The court has jurisdiction over this matter under 28 U.S.C. § 1331 pursuant to Plaintiff's allegation that the Complaint “is so related to the In Re Receiver, 8:12-cv-2078-JMC case and the underlying criminal case, United States v Wilson, et al, 8:12-cr-00320[, ]” cases in which the court has jurisdiction, “that it forms part of the underlying case or controversy.” (ECF No. 1 at 1 ¶ 3.) The court may properly hear Plaintiff's state law claims for fraudulent transfer and unjust enrichment based on supplemental jurisdiction since these claims “are so related to claims in the action within such original jurisdiction that they form part of the same case or controversy . . .” 28 U.S.C. § 1367(a).

         III. LEGAL STANDARD

         In civil actions, a party may only appeal from final orders and certain limited interlocutory and collateral orders of the district courts. See 28 U.S.C. §§ 1291, 1292; see also Cohen v. Beneficial Indus. Loan Corp., 337 U.S. 541, 545 (1949). This limitation “advances the important interest of avoiding piecemeal review of ongoing district court proceedings, ” which “would not only delay the ultimate resolution of disputes by spawning multiple appeals, ” but would also “undermine the independence of the district judge.” MDK, Inc. v. Mike's Train House, Inc., 27 F.3d 116, 119 (4th Cir. 1994) (citations omitted).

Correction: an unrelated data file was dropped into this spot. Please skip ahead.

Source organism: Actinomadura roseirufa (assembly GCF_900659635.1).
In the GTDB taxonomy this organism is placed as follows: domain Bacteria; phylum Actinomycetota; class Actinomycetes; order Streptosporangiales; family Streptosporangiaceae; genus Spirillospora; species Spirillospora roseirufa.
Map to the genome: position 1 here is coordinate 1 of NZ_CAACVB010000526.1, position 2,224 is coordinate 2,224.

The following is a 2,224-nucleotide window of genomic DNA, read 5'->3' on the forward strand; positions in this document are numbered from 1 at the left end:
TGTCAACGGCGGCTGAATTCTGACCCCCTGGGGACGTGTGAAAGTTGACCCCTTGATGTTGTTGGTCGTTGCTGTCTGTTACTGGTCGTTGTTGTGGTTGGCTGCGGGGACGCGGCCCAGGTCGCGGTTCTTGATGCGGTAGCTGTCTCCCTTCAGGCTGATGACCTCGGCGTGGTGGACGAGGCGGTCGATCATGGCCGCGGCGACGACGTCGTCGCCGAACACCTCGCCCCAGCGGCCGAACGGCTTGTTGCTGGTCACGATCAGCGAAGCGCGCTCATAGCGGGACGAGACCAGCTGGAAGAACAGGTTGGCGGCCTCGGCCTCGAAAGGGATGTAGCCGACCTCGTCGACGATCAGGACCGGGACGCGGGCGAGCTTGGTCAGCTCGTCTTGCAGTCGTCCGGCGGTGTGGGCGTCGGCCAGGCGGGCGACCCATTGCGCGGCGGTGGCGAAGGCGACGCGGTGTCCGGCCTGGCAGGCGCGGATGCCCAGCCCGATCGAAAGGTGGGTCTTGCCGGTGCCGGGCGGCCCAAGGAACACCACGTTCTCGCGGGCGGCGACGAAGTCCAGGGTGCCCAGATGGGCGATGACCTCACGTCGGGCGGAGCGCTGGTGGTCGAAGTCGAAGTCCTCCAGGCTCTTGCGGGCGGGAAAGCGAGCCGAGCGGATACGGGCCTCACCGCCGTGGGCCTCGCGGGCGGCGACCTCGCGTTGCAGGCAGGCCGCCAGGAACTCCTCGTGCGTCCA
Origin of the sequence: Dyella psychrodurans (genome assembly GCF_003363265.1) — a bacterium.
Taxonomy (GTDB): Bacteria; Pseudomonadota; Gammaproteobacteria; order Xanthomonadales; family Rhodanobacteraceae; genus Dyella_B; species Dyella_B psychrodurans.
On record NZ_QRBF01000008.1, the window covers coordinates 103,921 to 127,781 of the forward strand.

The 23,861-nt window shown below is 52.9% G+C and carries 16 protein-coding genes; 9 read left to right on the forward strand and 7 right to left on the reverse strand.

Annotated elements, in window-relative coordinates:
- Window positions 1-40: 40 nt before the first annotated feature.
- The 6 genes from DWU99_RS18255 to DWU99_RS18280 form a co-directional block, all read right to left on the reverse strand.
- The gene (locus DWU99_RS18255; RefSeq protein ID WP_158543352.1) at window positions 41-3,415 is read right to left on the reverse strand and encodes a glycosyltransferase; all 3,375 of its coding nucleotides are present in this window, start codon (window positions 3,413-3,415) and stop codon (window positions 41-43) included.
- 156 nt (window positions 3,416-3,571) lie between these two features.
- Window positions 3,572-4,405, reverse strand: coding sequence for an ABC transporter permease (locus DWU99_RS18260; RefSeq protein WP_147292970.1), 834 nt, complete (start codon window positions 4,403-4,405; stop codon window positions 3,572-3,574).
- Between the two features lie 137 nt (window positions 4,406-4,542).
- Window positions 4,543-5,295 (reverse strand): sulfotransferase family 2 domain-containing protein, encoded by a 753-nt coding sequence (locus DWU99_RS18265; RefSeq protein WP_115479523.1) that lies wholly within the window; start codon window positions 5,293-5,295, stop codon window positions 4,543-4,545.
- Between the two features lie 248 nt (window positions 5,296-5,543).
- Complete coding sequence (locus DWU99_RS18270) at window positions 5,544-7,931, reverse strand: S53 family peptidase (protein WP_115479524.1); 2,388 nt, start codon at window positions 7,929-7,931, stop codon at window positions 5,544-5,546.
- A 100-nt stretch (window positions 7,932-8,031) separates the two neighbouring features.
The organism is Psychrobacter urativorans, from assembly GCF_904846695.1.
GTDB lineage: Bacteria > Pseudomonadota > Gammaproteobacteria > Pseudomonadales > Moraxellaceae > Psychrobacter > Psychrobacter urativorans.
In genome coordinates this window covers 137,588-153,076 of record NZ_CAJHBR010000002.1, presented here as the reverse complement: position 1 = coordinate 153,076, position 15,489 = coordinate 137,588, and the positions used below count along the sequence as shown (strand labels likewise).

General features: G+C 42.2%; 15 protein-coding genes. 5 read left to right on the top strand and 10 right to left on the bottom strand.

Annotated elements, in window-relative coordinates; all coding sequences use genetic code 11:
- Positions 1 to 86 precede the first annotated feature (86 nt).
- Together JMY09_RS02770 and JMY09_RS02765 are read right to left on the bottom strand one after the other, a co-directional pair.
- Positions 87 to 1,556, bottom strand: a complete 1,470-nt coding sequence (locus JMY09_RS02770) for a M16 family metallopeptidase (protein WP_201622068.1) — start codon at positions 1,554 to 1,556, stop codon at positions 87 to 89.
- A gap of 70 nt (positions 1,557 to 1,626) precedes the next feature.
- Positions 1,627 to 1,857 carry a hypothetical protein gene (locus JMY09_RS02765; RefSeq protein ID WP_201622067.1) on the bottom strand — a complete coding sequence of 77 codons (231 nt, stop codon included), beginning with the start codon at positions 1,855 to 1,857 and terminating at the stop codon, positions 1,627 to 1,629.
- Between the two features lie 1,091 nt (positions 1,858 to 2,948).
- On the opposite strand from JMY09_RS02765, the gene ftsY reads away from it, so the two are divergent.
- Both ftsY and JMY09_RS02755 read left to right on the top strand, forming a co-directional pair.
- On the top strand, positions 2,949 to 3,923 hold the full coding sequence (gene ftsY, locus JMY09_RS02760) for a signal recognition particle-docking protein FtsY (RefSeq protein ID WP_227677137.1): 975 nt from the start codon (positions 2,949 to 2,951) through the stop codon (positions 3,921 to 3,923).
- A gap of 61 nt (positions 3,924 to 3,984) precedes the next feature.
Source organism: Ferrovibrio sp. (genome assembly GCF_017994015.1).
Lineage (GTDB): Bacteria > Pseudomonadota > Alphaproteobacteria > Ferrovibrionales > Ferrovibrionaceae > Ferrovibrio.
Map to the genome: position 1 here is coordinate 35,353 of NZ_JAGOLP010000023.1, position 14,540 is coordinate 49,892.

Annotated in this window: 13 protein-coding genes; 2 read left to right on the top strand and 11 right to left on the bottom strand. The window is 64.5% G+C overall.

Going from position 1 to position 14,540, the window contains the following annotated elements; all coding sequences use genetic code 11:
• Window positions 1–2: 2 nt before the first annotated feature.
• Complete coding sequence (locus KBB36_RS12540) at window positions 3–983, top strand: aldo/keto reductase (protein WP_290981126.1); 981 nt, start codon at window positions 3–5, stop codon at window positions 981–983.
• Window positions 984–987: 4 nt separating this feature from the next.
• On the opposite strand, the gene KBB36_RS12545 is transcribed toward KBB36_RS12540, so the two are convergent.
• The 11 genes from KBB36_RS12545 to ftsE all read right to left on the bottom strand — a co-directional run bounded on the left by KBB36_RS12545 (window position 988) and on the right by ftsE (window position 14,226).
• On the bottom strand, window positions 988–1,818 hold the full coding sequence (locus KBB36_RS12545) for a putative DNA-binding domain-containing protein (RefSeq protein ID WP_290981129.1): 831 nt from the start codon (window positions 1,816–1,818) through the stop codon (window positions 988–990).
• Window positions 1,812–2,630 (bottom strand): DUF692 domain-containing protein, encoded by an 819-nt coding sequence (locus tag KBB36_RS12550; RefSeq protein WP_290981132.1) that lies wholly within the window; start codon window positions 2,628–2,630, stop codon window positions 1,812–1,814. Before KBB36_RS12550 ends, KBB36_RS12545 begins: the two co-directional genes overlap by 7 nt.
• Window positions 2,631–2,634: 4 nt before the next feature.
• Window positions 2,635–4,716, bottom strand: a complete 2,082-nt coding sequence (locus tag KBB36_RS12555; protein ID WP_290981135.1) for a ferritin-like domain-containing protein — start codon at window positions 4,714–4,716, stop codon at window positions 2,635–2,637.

The Courts of Appeals have authority under 28 U.S.C. § 1292 to hear certain interlocutory decisions by district courts, but only under very limited circumstances. Under 28 U.S.C. § 1292(a)(2), “the court of appeals shall have jurisdiction of appeals from interlocutory orders appointing receivers, or refusing orders to wind up receiverships or to take steps to accomplish the purposes thereof, such as directing sales or other disposals of property.” Alternatively, a district court may certify an order to the Court of Appeals for interlocutory review under 28 U.S.C. § 1292(b) when the district judge believes that the order involves “a controlling question of law as to which there is substantial ground for difference of opinion and that an immediate appeal from the order may materially advance the ultimate termination of the litigation.”

         If a district court approves an interlocutory appeal, the only issue before the Court of Appeals is whether the district court abused its discretion in denying the motion in question. See Simpson v. Duke Energy Corp., Nos. 98-1906, 98-1950, 1991 WL 694444, at *2 (4th Cir. Sept. 8, 1999) (“We review a district court's refusal to certify a question to the state's highest court for abuse of discretion.”); see also Lehman Bros. v. Schein, 416 U.S. 386, 391 (1974) (determining that use of certification procedure “rests in the sound discretion of the federal court”).

         IV. ...